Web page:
This project is combining two duplex lofts in SoHo to make one combined 6,500 square foot loft. This is a high-end apartment renovation and gut renovation.
If you are planning to combine apartments, the first step is to consult with an architect. Make sure you are working with highly qualified professionals for design and construction.
As an architect, I study design and construction, but these are complicated and quite involved issues. Every project is different and must be assessed on its own unique characteristics. This post does not assume to cover every possible issue or condition, but rather to provide a general overview of the topic.
Thank You for Reading our blog post on combining apartments in NYC.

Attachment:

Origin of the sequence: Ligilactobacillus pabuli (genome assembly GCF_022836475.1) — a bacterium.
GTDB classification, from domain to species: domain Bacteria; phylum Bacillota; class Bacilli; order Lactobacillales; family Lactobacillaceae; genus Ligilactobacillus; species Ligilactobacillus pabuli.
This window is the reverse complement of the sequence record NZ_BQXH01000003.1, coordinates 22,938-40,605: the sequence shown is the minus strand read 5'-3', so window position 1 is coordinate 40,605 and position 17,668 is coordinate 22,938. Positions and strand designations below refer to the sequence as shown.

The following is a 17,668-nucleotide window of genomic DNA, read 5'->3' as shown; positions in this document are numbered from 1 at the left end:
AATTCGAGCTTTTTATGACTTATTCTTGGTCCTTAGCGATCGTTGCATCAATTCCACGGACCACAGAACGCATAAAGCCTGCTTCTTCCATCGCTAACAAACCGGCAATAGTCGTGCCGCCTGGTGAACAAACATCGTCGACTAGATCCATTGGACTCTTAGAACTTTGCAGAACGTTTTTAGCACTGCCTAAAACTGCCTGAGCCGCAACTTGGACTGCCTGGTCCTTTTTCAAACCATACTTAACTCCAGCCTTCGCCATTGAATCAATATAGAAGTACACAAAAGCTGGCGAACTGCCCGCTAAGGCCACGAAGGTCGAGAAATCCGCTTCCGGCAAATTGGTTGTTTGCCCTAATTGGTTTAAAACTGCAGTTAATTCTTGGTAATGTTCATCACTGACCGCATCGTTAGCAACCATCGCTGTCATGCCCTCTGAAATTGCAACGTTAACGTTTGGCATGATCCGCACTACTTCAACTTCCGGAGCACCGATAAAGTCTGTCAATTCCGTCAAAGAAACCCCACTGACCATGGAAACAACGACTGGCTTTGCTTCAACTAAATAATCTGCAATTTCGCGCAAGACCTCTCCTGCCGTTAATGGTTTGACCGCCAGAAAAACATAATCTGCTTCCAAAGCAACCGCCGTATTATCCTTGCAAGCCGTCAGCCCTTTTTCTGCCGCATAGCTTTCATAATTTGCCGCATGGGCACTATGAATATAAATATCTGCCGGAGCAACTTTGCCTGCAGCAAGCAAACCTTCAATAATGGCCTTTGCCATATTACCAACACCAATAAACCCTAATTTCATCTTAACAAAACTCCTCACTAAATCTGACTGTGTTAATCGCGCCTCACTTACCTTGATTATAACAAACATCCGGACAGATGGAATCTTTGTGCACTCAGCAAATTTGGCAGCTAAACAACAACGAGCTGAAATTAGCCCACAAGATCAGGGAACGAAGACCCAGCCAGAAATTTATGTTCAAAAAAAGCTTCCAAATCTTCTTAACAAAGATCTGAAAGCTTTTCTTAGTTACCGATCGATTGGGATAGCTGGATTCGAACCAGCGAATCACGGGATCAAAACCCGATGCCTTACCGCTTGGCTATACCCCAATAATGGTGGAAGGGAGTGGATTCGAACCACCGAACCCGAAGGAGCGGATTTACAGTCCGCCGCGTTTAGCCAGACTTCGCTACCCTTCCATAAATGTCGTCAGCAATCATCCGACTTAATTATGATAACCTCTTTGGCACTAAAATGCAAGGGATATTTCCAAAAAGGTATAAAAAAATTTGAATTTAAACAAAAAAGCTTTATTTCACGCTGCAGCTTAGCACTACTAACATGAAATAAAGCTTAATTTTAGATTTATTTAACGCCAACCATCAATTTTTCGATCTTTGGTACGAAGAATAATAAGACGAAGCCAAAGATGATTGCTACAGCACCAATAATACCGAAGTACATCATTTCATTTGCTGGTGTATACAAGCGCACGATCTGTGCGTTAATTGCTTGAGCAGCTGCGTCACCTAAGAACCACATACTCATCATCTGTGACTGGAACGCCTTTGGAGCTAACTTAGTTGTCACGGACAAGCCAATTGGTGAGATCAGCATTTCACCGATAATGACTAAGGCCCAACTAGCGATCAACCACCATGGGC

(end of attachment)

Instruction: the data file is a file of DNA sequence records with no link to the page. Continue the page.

Good Luck with your apartment combination! If you are are looking to combine apartments in NY we would be happy to help. If you would like to speak with an architect, please feel free to contact Fontan Architecture directly.
This post was written by Jorge Fontan AIA a Registered Architect and owner of New York City architecture firm Fontan Architecture. Jorge Fontan has earned 3 degrees in the study of architecture including two degrees from the City University of New York and a Masters Degree in Advanced Architectural Design from Columbia University. Jorge has a background in construction and has been practicing architecture for 15 years where he has designed renovations and new developments of various building types.